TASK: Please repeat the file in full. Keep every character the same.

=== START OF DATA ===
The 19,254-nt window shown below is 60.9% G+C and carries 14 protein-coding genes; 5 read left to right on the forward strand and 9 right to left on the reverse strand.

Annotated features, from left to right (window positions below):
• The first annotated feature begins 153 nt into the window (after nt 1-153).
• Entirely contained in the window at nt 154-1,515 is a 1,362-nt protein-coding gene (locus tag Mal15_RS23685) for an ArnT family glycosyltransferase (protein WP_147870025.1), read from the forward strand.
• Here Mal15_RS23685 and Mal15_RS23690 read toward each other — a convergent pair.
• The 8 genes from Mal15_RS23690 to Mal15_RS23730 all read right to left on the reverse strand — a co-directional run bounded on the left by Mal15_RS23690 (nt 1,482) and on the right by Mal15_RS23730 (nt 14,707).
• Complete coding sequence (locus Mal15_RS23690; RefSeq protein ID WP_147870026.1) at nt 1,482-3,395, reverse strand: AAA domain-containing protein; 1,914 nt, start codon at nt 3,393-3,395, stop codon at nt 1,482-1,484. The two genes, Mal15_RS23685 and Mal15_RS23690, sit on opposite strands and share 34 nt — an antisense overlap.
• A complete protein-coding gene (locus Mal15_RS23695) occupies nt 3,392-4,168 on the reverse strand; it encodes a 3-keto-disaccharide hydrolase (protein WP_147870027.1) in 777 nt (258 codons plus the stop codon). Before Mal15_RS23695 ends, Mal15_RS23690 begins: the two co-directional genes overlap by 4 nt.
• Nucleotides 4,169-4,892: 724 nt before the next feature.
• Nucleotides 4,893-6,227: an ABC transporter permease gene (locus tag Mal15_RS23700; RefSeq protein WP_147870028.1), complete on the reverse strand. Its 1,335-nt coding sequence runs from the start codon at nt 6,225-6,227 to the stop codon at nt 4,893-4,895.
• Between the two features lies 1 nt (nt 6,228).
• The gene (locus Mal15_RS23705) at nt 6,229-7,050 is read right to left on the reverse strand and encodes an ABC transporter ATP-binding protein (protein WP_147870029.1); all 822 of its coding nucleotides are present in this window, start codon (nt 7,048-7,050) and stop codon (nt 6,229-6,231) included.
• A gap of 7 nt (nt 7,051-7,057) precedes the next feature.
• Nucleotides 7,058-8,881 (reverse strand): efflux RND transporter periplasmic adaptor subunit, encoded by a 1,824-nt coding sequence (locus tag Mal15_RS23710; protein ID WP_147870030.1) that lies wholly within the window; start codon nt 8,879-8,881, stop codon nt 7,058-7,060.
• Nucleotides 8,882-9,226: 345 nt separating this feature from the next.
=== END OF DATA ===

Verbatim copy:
The 19,254-nt window shown below is 60.9% G+C and carries 14 protein-coding genes; 5 read left to right on the forward strand and 9 right to left on the reverse strand.

Annotated features, from left to right (window positions below):
• The first annotated feature begins 153 nt into the window (after nt 1-153).
• Entirely contained in the window at nt 154-1,515 is a 1,362-nt protein-coding gene (locus tag Mal15_RS23685) for an ArnT family glycosyltransferase (protein WP_147870025.1), read from the forward strand.
• Here Mal15_RS23685 and Mal15_RS23690 read toward each other — a convergent pair.
• The 8 genes from Mal15_RS23690 to Mal15_RS23730 all read right to left on the reverse strand — a co-directional run bounded on the left by Mal15_RS23690 (nt 1,482) and on the right by Mal15_RS23730 (nt 14,707).
• Complete coding sequence (locus Mal15_RS23690; RefSeq protein ID WP_147870026.1) at nt 1,482-3,395, reverse strand: AAA domain-containing protein; 1,914 nt, start codon at nt 3,393-3,395, stop codon at nt 1,482-1,484. The two genes, Mal15_RS23685 and Mal15_RS23690, sit on opposite strands and share 34 nt — an antisense overlap.
• A complete protein-coding gene (locus Mal15_RS23695) occupies nt 3,392-4,168 on the reverse strand; it encodes a 3-keto-disaccharide hydrolase (protein WP_147870027.1) in 777 nt (258 codons plus the stop codon). Before Mal15_RS23695 ends, Mal15_RS23690 begins: the two co-directional genes overlap by 4 nt.
• Nucleotides 4,169-4,892: 724 nt before the next feature.
• Nucleotides 4,893-6,227: an ABC transporter permease gene (locus tag Mal15_RS23700; RefSeq protein WP_147870028.1), complete on the reverse strand. Its 1,335-nt coding sequence runs from the start codon at nt 6,225-6,227 to the stop codon at nt 4,893-4,895.
• Between the two features lies 1 nt (nt 6,228).
• The gene (locus Mal15_RS23705) at nt 6,229-7,050 is read right to left on the reverse strand and encodes an ABC transporter ATP-binding protein (protein WP_147870029.1); all 822 of its coding nucleotides are present in this window, start codon (nt 7,048-7,050) and stop codon (nt 6,229-6,231) included.
• A gap of 7 nt (nt 7,051-7,057) precedes the next feature.
• Nucleotides 7,058-8,881 (reverse strand): efflux RND transporter periplasmic adaptor subunit, encoded by a 1,824-nt coding sequence (locus tag Mal15_RS23710; protein ID WP_147870030.1) that lies wholly within the window; start codon nt 8,879-8,881, stop codon nt 7,058-7,060.
• Nucleotides 8,882-9,226: 345 nt separating this feature from the next.